The Soviet Union – Fidel’s banker – was history. With the American trade embargo squeezing the island, Cuba had no choice but to open up slightly.
THE AMERICAN Jewish Joint Distribution Committee (JDC) re-entered Cuba and helped revive the community. Today most of the money to support the synagogues, run the school, provide welfare funds, pay for medicines and cover the costs for the Shabbat meals comes from the JDC, and through the generosity of many Jewish visiting missions to the Jewish community of Cuba. Other organizations also contributed to help Cuban Jewry economically and spiritually including B’nai B’rith, World ORT, Hadassah, Lubavitch of Canada and US federations and synagogues.
Lest we forget, the first Jews to land in the New World were “crypto Jews,” or anusim. On October 27, 1492, Columbus sent converso Luis de Torres ashore in Cuba “to try to learn whether there was any king or cities in that land.”
What Torres discovered, however, was tobacco, which he described as “a firebrand in the hand and herbs to drink the smoke thereof.”
Torres, who knew Hebrew, Aramaic and some Arabic, remained in Cuba as a tobacco planter, becoming the island’s first white resident as well as the Western Hemisphere’s earliest settler of Jewish birth.
Diplomatic relations between the US and Cuba do not exist. Today, Alan Gross, 63, an American Jewish subcontractor for the US government, was jailed in 2009 and later convicted for entering the country as part of a USAID team distributing communications equipment to the island’s Jewish community. Gross was sentenced to 15 years in a Cuban jail. Jewish organizations call for his release on humanitarian grounds.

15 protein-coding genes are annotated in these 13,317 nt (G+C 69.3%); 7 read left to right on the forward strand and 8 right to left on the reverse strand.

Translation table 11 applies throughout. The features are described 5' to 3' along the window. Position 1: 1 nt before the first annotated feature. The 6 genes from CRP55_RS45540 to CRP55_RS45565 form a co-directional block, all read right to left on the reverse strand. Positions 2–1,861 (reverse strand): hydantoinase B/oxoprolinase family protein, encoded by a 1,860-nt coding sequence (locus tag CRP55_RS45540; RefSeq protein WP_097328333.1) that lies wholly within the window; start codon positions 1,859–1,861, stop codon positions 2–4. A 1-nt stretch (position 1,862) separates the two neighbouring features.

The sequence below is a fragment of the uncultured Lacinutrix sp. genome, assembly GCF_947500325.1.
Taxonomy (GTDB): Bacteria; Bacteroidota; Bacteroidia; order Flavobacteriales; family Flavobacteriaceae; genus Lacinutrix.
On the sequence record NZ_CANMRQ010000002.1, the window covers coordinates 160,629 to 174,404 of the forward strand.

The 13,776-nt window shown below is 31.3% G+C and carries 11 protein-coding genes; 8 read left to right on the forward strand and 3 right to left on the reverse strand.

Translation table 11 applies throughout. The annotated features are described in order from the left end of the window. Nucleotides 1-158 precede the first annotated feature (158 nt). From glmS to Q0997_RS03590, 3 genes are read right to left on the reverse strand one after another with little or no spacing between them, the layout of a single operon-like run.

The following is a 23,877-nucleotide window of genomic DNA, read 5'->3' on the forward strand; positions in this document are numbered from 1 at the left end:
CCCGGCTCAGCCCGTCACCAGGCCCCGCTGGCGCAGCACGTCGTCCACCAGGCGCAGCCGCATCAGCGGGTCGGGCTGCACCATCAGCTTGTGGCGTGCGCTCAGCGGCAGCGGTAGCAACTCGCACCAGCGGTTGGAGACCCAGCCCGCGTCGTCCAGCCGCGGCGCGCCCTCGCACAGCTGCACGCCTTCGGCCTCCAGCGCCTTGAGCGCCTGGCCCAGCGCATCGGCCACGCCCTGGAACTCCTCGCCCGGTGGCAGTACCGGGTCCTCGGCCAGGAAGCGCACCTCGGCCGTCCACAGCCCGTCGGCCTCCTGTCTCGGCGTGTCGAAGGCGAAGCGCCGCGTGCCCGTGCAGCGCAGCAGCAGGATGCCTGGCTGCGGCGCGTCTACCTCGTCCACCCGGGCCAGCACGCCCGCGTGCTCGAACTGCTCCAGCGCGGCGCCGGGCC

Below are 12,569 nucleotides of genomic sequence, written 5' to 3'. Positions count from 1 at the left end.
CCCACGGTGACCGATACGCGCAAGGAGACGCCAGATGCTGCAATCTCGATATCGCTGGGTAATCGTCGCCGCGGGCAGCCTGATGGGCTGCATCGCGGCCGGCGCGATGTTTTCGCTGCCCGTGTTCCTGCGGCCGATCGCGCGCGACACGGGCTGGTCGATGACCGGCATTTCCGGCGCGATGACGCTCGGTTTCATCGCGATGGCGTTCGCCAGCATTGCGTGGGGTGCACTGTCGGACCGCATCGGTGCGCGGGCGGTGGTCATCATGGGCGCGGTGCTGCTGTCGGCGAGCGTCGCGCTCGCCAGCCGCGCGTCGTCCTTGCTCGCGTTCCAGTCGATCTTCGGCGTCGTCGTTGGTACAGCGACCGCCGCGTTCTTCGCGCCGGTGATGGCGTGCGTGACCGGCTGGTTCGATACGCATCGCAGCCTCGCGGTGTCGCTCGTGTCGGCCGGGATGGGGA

Cuba is “the forbidden island”– illegal for Americans to travel to unless they latch onto a licensed Jewish Federation, environmental or academic tour group. No such restriction for Israelis. Dr. William Recant, JDC assistant executive vice president, who just returned from Cuba, said he had noticed increasing numbers of Israelis doing business in Cuba, especially in agriculture.
Dr. Recant reported that just this past December, nearly 30 Jewish weddings were conducted in Cuba, by Rabbi Shmuel Szteinhendler of Santiago, Chile, and other rabbis. Rabbi Szteinhendler has made over 100 visits to Cuba since 1992 as part of a mission entrusted to him by the JDC, “to teach, inspire, and conduct religious services and life-cycle celebrations for this resurgent Jewish community.” He summed up the status of Cuban Jews in a few words: “Lejaim. Am Israel b’Cuba hai.”
Ben G. Frank, journalist, travel writer, is the author of the just-published
The Scattered Tribe: Traveling the Diaspora from Cuba to India to Tahiti & Beyond, (Globe Pequot Press)